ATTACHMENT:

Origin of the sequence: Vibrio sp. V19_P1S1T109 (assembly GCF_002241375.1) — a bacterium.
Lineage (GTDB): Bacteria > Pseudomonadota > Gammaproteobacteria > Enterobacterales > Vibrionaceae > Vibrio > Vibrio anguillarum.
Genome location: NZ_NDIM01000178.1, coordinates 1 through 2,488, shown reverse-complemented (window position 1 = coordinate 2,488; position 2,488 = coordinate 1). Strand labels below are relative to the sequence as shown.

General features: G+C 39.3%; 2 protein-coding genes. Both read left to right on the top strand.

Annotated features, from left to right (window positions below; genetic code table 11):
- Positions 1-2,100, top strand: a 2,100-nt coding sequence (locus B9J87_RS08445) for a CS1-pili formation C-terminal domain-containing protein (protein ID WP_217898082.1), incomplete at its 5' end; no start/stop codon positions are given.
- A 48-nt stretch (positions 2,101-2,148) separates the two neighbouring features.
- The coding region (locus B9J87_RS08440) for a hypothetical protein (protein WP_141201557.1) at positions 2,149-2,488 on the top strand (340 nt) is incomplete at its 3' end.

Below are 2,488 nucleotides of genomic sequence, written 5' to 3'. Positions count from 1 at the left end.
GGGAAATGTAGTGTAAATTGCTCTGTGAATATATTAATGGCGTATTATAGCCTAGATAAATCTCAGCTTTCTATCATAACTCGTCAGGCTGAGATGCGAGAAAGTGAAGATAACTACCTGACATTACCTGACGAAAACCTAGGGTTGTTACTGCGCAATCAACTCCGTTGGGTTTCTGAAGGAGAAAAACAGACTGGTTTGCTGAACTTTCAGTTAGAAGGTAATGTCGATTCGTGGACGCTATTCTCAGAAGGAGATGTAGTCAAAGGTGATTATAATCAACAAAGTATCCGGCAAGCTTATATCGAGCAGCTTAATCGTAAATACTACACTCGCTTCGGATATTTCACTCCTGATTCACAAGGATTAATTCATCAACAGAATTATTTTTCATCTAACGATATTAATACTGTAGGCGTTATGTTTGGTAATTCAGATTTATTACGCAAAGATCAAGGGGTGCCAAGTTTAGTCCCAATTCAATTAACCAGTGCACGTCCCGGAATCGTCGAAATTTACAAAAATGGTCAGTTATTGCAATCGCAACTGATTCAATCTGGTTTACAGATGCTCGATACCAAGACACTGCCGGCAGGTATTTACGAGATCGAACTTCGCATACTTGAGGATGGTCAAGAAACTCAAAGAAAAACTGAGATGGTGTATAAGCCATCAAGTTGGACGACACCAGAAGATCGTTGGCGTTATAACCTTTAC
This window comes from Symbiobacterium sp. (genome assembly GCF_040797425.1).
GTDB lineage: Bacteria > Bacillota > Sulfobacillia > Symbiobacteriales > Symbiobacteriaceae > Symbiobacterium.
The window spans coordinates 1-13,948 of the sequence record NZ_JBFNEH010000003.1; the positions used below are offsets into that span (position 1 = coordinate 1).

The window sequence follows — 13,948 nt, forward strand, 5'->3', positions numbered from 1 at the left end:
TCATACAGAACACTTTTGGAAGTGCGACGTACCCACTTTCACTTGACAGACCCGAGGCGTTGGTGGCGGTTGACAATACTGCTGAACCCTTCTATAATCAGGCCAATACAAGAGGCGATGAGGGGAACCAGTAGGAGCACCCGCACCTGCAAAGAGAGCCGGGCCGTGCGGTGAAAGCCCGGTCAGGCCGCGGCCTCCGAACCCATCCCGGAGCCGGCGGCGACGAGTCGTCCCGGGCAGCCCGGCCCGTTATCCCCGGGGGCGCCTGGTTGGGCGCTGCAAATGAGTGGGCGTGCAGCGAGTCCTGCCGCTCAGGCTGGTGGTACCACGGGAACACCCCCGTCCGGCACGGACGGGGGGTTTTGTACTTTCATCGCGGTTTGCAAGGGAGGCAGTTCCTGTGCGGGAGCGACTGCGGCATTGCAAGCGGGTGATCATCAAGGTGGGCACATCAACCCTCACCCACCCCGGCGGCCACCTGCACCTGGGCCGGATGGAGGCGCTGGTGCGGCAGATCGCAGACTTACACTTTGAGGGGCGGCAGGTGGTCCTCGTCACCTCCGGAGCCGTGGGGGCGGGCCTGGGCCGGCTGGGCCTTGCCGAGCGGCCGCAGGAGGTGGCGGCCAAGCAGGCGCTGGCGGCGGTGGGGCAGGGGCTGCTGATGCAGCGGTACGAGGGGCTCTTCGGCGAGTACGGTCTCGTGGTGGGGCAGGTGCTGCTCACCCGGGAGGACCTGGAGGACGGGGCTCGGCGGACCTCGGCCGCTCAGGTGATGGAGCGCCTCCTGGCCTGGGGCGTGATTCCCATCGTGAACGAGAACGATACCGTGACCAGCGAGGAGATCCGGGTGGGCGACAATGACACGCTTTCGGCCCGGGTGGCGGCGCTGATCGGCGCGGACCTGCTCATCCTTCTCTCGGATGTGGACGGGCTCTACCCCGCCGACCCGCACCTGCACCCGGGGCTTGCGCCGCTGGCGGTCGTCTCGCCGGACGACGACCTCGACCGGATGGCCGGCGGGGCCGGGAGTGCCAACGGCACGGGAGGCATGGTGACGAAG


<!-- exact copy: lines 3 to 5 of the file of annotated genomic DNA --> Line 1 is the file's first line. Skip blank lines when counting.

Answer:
Genome location: NZ_NDIM01000178.1, coordinates 1 through 2,488, shown reverse-complemented (window position 1 = coordinate 2,488; position 2,488 = coordinate 1). Strand labels below are relative to the sequence as shown.

General features: G+C 39.3%; 2 protein-coding genes. Both read left to right on the top strand.

Annotated features, from left to right (window positions below; genetic code table 11):